It's no longer considered tacky to frame a photo and use it in place of a print or poster. In fact, photography finally has become recognized as the legitimate art form it always was.

Photos of family and friends, however, are often considered kitsch -- probably because they're usually added to rooms as casual afterthoughts. Good photos of children deserve a display place in our homes, carefully planned in advance. As the mother of four, I brought people-photos out of the closet a long time ago.

Framing and displaying family photos follows the same general guidelines that apply to any framed work. Try to frame the photos in the same way, so groupings focus on the image itself, rather than the frame. Too many different kinds of frames will over-shadow the image and cause unnecessary distraction.

There are simple frames that work especially well with family photos. One system is the plexiglas "instant" frame, a simple plexi box with a cardboard backing that is quickly and easily removed for inserting the photo. These were once expensive, but their evident popularity has brought the price down considerably.

Another system I like is the box-frame. Unless you're handy, this should be done by a professional framer. It is no more expensive than a conventional picture frame. The photo is fixed to the bac of the box and then hung on the wall so that the inside of the box rests on the nail.

Using either one of these systems, hang the frames in a cloud, or cluster, on any wall that is large enough to accomodate them. I prefer hanging a cluster of small photos over a console table in a hall or foyer or in the living room on a wall where the lighting is reasonably effective and where you can get close enough to see the faces. The cluster does not have to follow a precise shape because, unless you plan to stop taking pictures, you will want to add to your collection as the family grows.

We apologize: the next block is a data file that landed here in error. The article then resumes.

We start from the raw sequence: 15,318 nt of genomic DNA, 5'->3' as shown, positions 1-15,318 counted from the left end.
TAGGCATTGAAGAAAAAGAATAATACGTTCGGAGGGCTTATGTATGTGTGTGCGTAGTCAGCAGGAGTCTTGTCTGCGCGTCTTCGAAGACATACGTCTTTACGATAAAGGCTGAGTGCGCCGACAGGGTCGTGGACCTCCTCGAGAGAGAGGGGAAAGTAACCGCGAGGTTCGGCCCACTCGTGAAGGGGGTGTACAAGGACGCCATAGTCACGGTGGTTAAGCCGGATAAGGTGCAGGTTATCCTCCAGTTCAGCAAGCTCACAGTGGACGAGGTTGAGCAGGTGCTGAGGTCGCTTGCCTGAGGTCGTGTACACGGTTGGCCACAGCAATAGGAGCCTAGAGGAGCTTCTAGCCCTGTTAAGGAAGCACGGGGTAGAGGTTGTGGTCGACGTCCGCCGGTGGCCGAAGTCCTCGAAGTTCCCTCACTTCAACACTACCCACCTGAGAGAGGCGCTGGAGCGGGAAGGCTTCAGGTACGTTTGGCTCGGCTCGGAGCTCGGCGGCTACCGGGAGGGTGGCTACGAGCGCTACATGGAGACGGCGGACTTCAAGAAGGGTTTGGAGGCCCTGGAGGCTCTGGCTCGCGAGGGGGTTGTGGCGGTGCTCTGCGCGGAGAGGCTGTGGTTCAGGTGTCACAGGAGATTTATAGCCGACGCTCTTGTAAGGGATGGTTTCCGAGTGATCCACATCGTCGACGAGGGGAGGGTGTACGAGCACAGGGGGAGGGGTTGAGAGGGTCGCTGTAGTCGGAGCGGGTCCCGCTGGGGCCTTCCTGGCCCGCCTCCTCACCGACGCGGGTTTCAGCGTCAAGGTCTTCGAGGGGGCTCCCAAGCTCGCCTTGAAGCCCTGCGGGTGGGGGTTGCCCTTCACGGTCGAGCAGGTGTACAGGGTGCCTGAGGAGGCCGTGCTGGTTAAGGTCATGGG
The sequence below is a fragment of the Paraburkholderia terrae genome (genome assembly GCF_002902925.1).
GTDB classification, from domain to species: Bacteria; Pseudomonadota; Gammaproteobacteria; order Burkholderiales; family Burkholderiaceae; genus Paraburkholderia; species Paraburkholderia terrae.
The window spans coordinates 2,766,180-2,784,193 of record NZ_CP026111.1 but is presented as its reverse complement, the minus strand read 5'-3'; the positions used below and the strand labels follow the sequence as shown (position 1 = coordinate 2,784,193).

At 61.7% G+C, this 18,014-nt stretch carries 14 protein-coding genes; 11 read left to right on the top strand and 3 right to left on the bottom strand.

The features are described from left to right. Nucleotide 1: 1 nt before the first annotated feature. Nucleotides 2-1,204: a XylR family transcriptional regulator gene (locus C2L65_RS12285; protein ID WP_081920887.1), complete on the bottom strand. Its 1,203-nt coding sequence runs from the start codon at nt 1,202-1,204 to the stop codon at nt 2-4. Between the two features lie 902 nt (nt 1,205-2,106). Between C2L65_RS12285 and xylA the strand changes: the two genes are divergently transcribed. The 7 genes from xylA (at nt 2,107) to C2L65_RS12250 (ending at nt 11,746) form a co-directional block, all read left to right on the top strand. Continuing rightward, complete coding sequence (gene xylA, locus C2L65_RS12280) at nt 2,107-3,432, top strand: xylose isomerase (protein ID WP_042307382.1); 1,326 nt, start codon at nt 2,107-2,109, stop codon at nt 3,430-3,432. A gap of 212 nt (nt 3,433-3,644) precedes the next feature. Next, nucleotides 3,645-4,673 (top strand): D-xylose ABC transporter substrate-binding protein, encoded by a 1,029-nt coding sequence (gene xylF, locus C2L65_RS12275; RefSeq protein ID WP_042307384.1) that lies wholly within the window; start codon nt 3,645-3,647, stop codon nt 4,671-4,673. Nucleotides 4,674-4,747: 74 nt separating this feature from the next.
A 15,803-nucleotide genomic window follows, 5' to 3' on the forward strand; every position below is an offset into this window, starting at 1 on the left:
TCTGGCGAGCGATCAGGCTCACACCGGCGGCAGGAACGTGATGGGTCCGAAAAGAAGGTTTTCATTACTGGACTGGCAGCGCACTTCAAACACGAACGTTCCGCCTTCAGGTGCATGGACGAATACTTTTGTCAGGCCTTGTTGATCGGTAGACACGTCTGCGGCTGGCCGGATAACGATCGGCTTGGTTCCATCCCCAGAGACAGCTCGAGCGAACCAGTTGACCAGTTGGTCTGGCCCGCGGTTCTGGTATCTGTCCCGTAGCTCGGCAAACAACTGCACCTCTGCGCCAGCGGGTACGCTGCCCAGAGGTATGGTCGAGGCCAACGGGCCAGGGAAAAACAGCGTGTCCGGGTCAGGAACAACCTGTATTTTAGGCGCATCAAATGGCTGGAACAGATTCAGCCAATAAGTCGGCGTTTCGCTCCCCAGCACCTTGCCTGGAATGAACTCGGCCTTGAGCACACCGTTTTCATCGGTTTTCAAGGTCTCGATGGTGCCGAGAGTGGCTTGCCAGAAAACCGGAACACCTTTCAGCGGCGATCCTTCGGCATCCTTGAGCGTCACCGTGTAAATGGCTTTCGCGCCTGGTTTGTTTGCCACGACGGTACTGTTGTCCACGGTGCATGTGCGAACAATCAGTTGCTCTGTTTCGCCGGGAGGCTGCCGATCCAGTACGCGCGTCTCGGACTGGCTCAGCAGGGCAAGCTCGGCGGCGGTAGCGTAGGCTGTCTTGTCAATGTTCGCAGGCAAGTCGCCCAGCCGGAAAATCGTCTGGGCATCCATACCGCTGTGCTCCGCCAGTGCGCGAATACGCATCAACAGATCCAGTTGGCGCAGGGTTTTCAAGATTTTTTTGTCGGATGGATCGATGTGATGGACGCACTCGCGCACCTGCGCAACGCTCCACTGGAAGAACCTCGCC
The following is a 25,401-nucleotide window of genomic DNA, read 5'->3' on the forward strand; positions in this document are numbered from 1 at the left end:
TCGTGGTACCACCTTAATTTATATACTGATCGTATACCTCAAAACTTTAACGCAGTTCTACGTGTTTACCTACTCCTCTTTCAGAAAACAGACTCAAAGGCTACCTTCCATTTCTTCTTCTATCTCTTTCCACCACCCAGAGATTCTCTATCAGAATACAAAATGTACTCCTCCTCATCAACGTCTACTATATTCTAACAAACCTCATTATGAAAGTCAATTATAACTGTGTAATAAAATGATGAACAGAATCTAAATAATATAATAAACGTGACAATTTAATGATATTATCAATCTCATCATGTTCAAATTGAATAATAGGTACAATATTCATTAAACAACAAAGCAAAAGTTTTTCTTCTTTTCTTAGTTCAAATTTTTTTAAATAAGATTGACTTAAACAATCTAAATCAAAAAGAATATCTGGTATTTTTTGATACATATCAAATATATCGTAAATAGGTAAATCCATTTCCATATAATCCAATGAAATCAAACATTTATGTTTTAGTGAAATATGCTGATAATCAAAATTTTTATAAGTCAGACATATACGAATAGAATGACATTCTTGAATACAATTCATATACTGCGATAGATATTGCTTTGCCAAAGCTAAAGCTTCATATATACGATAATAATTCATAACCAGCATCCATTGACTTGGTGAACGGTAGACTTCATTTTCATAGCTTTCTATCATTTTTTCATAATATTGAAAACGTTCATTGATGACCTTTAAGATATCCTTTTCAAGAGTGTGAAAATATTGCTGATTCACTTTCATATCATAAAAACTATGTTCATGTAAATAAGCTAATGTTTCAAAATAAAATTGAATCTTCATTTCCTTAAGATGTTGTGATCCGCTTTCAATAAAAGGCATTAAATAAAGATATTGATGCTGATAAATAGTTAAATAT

If the images are 8-by-10 or larger, you can use a large grouping to take the place of a significant work of art in any room -- above a sofa, or simply arranged on a wall, independent of a piece of furniture.

Black and white photos look best in their own grouping, separate from color prints, which can also be grouped effectively. I've discovered that black and white prints in plexi frames or white frames, are especially effective against a brightly colored accent wall. In box frames, when the sides of the box are painted black, however, they look their best against plain white walls. Color prints look better against off-white or pastel walls.

Of course, all these precepts fly away if you collect frames as well as photos. In a home where the couple collected antique bronze Victorian frames, the family photos became the focus of the room. Incidentally, some of these wonderful frames are now being reproduced for those of you who love Victorians.

In this home, the furniture was simple and simply arranged. I used a modular system for the seating, in a loose U-shape around a square glass coffee table. The white walls and off-white round-textured cotton upholstery on the seating are contrasted against an elegant plush carpet in a rich bronze color. This same color is repeated in the contemporary reading lamps and a lacquered table.

Arranged on this table is a tremendous and impressive group of family photos in their intricate bronze frames, the dark and elaborate shapes blending into one another, therby focusing attention on the images themselves. It's an overpowering use of the cluster concept, bringing force and focus on a crowd of small images that now have visual, as well as sentimental clout.